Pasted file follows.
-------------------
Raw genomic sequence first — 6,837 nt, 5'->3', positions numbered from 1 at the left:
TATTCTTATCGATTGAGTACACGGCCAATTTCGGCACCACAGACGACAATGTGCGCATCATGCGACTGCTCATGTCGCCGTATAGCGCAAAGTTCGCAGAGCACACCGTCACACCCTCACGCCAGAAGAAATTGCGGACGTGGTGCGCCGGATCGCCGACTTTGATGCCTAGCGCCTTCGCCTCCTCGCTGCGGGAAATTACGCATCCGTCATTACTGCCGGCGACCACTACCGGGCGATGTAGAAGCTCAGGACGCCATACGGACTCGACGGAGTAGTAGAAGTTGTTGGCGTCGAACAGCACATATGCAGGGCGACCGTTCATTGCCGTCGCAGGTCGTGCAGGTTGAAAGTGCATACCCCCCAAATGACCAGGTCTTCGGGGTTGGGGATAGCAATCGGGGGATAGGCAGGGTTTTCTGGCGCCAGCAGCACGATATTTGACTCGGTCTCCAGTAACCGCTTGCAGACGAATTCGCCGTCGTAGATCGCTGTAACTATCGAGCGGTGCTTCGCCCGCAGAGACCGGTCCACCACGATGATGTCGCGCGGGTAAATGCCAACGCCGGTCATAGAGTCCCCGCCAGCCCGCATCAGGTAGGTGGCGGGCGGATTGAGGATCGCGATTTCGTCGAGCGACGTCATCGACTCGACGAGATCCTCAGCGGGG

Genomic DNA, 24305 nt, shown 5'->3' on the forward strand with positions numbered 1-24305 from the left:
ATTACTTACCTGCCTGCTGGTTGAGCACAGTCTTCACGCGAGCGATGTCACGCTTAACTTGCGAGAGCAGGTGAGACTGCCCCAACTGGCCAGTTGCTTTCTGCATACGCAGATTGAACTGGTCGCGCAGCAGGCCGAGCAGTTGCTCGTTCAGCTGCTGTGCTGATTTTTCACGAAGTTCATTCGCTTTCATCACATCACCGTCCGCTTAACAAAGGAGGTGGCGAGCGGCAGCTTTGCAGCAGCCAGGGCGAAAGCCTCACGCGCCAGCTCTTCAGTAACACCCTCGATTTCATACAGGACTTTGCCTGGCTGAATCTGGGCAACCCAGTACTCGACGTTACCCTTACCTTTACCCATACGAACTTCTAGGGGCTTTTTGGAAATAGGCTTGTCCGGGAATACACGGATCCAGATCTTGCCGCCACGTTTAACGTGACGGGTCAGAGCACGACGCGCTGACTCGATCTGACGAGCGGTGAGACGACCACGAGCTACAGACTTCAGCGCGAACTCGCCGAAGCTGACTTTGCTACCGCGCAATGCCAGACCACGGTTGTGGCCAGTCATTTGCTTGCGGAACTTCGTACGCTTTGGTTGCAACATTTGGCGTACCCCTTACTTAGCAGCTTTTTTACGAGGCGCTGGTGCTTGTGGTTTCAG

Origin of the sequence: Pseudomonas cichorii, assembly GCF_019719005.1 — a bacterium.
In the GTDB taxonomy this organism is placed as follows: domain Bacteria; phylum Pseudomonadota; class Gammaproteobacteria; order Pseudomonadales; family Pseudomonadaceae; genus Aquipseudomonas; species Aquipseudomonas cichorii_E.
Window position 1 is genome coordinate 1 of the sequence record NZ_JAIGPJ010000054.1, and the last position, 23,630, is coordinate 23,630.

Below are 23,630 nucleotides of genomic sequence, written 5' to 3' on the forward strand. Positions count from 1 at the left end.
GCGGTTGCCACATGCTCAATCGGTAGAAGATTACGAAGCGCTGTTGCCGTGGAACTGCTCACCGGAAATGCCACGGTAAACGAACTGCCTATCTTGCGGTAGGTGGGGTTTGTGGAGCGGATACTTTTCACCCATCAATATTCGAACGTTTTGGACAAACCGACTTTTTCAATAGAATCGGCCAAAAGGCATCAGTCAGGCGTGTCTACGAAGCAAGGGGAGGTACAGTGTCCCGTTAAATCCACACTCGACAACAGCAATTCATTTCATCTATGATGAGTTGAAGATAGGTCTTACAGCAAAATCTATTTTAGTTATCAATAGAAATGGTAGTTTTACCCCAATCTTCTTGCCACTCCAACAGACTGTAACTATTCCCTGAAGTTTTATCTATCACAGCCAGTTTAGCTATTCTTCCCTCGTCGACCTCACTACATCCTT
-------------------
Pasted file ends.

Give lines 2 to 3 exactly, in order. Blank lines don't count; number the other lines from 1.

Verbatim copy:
TATTCTTATCGATTGAGTACACGGCCAATTTCGGCACCACAGACGACAATGTGCGCATCATGCGACTGCTCATGTCGCCGTATAGCGCAAAGTTCGCAGAGCACACCGTCACACCCTCACGCCAGAAGAAATTGCGGACGTGGTGCGCCGGATCGCCGACTTTGATGCCTAGCGCCTTCGCCTCCTCGCTGCGGGAAATTACGCATCCGTCATTACTGCCGGCGACCACTACCGGGCGATGTAGAAGCTCAGGACGCCATACGGACTCGACGGAGTAGTAGAAGTTGTTGGCGTCGAACAGCACATATGCAGGGCGACCGTTCATTGCCGTCGCAGGTCGTGCAGGTTGAAAGTGCATACCCCCCAAATGACCAGGTCTTCGGGGTTGGGGATAGCAATCGGGGGATAGGCAGGGTTTTCTGGCGCCAGCAGCACGATATTTGACTCGGTCTCCAGTAACCGCTTGCAGACGAATTCGCCGTCGTAGATCGCTGTAACTATCGAGCGGTGCTTCGCCCGCAGAGACCGGTCCACCACGATGATGTCGCGCGGGTAAATGCCAACGCCGGTCATAGAGTCCCCGCCAGCCCGCATCAGGTAGGTGGCGGGCGGATTGAGGATCGCGATTTCGTCGAGCGACGTCATCGACTCGACGAGATCCTCAGCGGGG

Genomic DNA, 24305 nt, shown 5'->3' on the forward strand with positions numbered 1-24305 from the left: